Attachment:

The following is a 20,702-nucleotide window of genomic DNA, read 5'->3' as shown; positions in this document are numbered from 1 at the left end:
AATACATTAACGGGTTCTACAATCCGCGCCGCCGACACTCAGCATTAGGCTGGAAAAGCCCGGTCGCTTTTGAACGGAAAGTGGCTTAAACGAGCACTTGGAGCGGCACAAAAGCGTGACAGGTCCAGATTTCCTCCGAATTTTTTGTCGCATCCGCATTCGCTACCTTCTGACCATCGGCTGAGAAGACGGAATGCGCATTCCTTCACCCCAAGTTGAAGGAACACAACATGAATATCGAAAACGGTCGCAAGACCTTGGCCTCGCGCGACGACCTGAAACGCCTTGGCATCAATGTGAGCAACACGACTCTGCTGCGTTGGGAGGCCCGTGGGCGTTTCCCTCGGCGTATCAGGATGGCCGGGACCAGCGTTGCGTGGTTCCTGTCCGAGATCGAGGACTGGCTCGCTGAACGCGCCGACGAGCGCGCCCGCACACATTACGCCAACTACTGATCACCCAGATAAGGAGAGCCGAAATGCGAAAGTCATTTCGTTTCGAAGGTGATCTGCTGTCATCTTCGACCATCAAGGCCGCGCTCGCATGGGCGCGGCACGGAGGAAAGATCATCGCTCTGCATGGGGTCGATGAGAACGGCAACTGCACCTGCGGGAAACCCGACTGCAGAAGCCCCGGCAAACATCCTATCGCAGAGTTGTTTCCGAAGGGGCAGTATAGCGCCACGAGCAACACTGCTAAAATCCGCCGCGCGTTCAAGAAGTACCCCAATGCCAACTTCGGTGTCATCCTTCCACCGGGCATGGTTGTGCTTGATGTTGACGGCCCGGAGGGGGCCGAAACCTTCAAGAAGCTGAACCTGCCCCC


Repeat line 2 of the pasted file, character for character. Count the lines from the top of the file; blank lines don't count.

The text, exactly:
AATACATTAACGGGTTCTACAATCCGCGCCGCCGACACTCAGCATTAGGCTGGAAAAGCCCGGTCGCTTTTGAACGGAAAGTGGCTTAAACGAGCACTTGGAGCGGCACAAAAGCGTGACAGGTCCAGATTTCCTCCGAATTTTTTGTCGCATCCGCATTCGCTACCTTCTGACCATCGGCTGAGAAGACGGAATGCGCATTCCTTCACCCCAAGTTGAAGGAACACAACATGAATATCGAAAACGGTCGCAAGACCTTGGCCTCGCGCGACGACCTGAAACGCCTTGGCATCAATGTGAGCAACACGACTCTGCTGCGTTGGGAGGCCCGTGGGCGTTTCCCTCGGCGTATCAGGATGGCCGGGACCAGCGTTGCGTGGTTCCTGTCCGAGATCGAGGACTGGCTCGCTGAACGCGCCGACGAGCGCGCCCGCACACATTACGCCAACTACTGATCACCCAGATAAGGAGAGCCGAAATGCGAAAGTCATTTCGTTTCGAAGGTGATCTGCTGTCATCTTCGACCATCAAGGCCGCGCTCGCATGGGCGCGGCACGGAGGAAAGATCATCGCTCTGCATGGGGTCGATGAGAACGGCAACTGCACCTGCGGGAAACCCGACTGCAGAAGCCCCGGCAAACATCCTATCGCAGAGTTGTTTCCGAAGGGGCAGTATAGCGCCACGAGCAACACTGCTAAAATCCGCCGCGCGTTCAAGAAGTACCCCAATGCCAACTTCGGTGTCATCCTTCCACCGGGCATGGTTGTGCTTGATGTTGACGGCCCGGAGGGGGCCGAAACCTTCAAGAAGCTGAACCTGCCCCC